Federal Circuit No Longer to Review Patent Claim Construction Entirely De Novo

Author: Jon Siderits, Associate Member, University of Cincinnati Law Review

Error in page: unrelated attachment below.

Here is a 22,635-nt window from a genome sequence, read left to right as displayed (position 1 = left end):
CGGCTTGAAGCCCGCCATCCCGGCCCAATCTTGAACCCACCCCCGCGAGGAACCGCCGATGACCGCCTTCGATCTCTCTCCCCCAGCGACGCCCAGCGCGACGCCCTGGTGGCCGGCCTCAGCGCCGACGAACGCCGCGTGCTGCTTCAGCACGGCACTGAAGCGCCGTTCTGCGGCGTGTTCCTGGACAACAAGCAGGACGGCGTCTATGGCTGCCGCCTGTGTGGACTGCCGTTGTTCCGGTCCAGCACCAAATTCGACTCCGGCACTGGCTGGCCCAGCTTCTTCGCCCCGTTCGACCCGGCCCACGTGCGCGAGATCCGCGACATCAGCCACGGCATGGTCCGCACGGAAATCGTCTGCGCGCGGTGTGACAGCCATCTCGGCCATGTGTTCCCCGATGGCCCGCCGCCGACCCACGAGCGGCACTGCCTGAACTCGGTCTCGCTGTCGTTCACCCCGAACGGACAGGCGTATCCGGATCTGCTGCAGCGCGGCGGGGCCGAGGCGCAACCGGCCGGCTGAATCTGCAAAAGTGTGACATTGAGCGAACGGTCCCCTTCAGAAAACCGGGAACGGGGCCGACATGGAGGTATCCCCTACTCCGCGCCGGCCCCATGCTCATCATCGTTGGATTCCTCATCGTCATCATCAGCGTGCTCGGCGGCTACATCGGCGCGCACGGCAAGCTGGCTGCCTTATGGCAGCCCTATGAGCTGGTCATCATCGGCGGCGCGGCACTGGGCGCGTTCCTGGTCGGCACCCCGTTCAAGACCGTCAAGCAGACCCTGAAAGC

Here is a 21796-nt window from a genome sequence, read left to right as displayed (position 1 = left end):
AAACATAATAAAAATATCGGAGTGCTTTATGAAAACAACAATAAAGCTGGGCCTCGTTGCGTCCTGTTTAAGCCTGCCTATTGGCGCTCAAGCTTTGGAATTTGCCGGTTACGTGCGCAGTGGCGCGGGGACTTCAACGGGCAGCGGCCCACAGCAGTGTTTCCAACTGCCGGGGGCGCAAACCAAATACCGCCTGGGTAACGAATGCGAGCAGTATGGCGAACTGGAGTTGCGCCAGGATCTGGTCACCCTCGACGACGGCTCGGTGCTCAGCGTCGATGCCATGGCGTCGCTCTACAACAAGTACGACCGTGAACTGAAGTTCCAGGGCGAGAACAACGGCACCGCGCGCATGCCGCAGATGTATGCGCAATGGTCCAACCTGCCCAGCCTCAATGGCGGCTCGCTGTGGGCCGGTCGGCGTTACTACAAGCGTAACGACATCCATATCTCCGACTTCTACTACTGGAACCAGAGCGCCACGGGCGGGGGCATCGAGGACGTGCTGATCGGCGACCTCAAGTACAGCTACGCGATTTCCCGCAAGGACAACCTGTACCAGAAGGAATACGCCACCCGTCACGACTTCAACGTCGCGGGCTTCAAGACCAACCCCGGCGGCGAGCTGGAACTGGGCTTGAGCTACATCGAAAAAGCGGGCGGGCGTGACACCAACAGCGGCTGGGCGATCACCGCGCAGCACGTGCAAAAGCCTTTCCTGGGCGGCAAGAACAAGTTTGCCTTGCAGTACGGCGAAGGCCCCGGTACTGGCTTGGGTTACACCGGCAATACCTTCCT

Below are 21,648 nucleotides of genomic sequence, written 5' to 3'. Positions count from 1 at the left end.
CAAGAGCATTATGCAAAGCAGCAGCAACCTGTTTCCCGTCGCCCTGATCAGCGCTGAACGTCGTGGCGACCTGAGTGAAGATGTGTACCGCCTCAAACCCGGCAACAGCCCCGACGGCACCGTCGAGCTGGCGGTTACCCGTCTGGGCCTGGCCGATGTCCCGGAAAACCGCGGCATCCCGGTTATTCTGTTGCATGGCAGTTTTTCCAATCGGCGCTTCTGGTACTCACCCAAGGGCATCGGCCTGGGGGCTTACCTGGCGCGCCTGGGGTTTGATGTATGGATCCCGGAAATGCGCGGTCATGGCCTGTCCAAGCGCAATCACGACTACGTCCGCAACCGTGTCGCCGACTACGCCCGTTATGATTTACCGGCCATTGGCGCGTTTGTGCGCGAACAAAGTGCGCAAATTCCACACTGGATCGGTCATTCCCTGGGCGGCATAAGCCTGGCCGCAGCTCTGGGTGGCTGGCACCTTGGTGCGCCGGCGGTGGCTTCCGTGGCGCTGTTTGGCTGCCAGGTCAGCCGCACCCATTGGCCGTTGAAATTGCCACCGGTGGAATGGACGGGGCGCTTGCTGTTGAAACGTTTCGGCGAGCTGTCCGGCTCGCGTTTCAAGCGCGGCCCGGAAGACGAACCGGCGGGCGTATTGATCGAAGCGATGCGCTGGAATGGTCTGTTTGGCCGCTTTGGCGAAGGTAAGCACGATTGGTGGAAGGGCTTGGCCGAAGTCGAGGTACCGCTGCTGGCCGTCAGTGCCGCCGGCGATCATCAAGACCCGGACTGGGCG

On January 20, 2015, the Supreme Court announced its decision in Teva Pharmaceuticals USA, Inc. v. Sandoz, Inc., and did away with the Federal Circuit’s longstanding application of a purely de novo standard when reviewing a district court’s construction of a patent claim.[1] Specifically, the Supreme Court held that the Federal Circuit must review the district court’s resolution of any subsidiary factual matters under a clear error standard of review, and only then may it resolve the ultimate legal question of claim construction de novo.[2]  Marking a significant shift in the role of the district court judge in claim construction, and realigning the appellate court’s role with the Federal Rules of Civil Procedure, the Teva decision ensures that the lower court’s construction will play a more dispositive, rather than disposable, part in patent infringement cases.

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